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DLA Piper Australia

  • 1,000 - 50,000 employees

Jessie Buchan

The beauty about law is that it can take you anywhere – it opens up so many career opportunities, whether those be in law or otherwise.

What's your name and job title?

Jessie Buchan. Senior associate.

What did you study?

Bachelor of Communications – University of Newcastle (2004–2006)
Bachelor of Laws (Hons) – University of Sydney (2007–2009)

Where did you grow up? Can you tell us a little about yourself?

I grew up in Avoca Beach, NSW. Avoca is a coastal town around 1–1.5 hours north of Sydney. Surfing was a huge part of my life and upbringing and I surfed competitively throughout my senior school years. I contemplated pursuing competitive surfing as a career (my brother is a professional surfer), however I decided against it and ended up going to university instead – very different career paths! I went to school at Barker College (Hornsby) and graduated in 2002. After graduating, I took one year off to travel in Europe and ended up working in London in hospitality for a few months. Travel has been an integral part of my life and I learnt from a very young age how important it is for your mind and soul.   

How did you get to your current job position?

I have been at DLA Piper for just over five years now. Prior to that, I was at Blake Dawson (now Ashurst) which is where I did my summer clerkship, graduate rotations and eventually settled as a lawyer. 

Melinda Upton (IPT partner and co-country managing partner, DLA Piper) interviewed me for my summer clerkship at Blake Dawson and I worked with her as a graduate and lawyer. I was incredibly lucky to be offered the opportunity to continue to work with her when she came to DLA Piper and I continue to work with her and a fantastic group of people and lawyers.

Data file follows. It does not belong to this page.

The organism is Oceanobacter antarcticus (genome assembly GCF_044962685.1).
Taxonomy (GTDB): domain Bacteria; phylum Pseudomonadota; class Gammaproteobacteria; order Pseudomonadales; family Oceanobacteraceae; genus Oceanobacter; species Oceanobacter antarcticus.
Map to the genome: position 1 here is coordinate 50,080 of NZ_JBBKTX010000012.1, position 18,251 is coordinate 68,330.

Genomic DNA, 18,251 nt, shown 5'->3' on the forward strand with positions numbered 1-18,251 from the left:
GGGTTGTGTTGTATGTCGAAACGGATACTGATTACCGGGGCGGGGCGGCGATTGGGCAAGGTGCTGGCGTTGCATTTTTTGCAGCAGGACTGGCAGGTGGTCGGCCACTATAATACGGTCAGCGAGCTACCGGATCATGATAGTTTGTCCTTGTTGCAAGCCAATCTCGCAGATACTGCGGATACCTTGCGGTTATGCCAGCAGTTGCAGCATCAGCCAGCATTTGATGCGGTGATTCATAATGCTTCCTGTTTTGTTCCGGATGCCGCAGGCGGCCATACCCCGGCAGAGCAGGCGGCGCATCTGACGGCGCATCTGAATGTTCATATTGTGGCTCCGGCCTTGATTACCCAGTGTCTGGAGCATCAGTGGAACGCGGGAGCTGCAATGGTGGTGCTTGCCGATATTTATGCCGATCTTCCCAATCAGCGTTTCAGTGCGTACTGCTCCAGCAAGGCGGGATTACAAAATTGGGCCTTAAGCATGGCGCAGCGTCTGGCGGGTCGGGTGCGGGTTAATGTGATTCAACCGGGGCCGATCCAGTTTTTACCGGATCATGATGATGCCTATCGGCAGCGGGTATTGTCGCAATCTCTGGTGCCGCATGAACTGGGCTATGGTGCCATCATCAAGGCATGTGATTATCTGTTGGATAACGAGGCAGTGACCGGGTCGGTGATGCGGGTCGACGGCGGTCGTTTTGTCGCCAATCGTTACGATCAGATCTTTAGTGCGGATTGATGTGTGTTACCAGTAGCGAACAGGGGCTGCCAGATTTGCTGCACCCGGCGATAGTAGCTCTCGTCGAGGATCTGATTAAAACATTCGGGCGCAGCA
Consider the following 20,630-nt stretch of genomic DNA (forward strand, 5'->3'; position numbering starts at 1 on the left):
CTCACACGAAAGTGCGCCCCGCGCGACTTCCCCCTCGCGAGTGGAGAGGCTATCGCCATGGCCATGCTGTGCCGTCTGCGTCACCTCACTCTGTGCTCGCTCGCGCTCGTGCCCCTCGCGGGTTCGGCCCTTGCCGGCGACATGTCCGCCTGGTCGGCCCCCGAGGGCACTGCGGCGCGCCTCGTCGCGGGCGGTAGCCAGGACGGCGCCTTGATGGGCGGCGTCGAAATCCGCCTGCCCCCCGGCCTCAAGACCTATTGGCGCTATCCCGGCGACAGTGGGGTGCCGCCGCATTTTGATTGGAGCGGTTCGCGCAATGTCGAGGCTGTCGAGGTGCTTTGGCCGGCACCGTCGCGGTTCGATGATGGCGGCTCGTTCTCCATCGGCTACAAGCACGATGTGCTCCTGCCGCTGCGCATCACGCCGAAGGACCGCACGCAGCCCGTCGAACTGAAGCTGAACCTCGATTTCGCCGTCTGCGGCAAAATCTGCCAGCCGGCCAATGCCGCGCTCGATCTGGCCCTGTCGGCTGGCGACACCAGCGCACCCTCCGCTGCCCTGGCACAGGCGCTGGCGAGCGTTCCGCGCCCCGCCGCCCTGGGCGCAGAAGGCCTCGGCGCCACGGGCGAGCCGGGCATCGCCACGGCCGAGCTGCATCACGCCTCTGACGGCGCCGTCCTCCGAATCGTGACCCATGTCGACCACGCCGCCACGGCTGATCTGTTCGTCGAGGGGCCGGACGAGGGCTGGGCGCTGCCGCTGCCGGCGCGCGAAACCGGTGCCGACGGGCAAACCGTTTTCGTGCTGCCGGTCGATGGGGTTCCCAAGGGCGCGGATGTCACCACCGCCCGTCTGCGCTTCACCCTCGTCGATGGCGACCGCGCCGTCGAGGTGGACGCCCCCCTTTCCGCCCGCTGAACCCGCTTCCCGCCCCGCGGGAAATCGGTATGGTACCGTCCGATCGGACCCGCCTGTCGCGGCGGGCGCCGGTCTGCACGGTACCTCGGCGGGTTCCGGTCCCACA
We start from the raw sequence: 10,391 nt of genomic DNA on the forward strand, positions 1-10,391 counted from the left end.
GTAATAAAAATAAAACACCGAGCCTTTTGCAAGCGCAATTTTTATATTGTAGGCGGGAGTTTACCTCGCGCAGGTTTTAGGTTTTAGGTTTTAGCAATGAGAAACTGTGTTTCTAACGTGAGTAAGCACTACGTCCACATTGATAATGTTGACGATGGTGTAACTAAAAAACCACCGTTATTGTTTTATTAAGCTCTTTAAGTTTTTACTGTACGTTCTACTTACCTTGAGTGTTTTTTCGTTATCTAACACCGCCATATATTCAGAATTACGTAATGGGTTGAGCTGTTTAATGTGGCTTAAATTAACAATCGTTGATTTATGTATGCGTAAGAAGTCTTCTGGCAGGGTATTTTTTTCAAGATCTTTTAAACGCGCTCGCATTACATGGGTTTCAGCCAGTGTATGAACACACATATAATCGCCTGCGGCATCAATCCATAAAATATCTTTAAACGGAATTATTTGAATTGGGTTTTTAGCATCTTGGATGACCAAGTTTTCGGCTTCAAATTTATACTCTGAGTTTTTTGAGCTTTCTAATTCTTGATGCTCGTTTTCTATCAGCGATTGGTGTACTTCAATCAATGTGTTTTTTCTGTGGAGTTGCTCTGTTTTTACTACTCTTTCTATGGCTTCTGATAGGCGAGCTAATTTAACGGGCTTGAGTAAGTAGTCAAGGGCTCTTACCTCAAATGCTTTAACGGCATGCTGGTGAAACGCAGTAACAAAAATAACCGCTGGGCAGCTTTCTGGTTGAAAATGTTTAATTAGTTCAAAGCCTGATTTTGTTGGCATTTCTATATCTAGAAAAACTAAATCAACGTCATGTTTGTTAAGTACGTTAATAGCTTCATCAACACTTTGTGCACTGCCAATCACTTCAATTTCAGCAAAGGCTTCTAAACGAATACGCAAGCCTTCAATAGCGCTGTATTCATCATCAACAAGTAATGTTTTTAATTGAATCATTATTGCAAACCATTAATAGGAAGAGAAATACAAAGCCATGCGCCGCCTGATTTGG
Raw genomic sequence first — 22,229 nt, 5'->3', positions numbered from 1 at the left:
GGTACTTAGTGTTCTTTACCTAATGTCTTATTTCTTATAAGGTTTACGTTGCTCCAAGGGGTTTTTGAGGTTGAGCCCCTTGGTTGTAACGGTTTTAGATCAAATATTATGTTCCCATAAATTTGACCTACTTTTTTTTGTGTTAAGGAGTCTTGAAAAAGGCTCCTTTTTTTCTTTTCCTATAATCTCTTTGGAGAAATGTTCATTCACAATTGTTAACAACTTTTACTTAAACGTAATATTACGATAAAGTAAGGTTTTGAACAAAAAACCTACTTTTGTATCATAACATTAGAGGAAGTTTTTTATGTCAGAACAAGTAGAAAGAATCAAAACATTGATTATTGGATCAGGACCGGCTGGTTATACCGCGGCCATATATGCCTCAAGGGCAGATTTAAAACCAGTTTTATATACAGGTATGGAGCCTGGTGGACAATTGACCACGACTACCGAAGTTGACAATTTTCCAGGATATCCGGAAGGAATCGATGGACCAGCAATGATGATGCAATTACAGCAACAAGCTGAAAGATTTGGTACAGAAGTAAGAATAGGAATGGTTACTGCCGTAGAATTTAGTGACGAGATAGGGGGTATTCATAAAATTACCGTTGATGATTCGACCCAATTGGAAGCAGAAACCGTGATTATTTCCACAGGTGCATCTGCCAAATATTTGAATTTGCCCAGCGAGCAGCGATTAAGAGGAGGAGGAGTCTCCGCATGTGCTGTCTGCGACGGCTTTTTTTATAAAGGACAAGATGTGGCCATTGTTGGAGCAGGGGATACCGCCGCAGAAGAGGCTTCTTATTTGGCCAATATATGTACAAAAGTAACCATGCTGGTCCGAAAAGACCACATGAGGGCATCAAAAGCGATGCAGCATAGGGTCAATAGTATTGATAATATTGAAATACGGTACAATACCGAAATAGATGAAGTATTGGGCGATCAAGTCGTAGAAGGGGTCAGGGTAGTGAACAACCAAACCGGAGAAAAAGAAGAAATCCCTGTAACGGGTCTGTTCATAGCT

Applying for your job

How did you choose your specialisation?

When I was studying law at university, I became instinctively attracted to IP. My strengths at school were always more focused on the creative and artistic subjects, and I felt as if IP complemented those strengths fairly well. IP touches upon so many different areas of law and life, and I felt that this area presented the best opportunity for me to pursue my creative interests in the legal profession. I enjoyed the other rotations I had as a summer clerk and graduate, however I was always drawn to IP. 

What was your interview process like? What kind of questions were you asked?

My interview process as a summer clerk was some time ago so I must admit I can’t recall the specifics! I do remember it was thorough, and I was of course quite nervous – which is a good thing! From what I can remember, the questions really focused on my personal and educational background, interest in law and non-academic credentials. I interviewed with a number of firms, and the questions and pace varied. However, overall, I found the experience incredibly rewarding and beneficial.

Suppose a student was considering your career. What would you advise them to study? Are there any soft skills it would beneficial for them to develop?

If you are interested in IP, then it would be helpful to take IP as a subject however this is not crucial. To be honest, I always tell juniors that the most important skills they need to excel in this job are good soft and interpersonal skills. It’s a given that people studying law are academically intelligent, however I often see that many juniors lack the interpersonal skills to succeed in this job. By that I mean they need to be driven, ambitious, personable, able to communicate well and take initiative. I am much more inclined to spend time investing in a junior who possesses those skills and demonstrates they can work well in a team, as opposed to someone who finds it difficult to work well with others and engage with people and clients.    

Your work

What does your employer do?

DLA Piper is a global law firm with lawyers located in more than 40 countries throughout the Americas, Europe, the Middle East, Africa and Asia Pacific, positioning us to help clients with their legal needs around the world. 

What are your areas of responsibility?

I am a senior associate in the Intellectual Property and Technology team. My practice is focused on all aspects of intellectual property branding, with a particular emphasis on brand protection, exploitation and enforcement, both in Australia and globally. My brand protection, exploitation and enforcement experience also extends to advising local, regional and global companies on branding and rebranding strategies and maximising their intellectual property portfolios. I also have extensive experience in representing clients in multi-jurisdictional patent disputes in the life sciences and mobile communications sectors, and have acted in a number of patent infringement and revocation cases involving various inventions.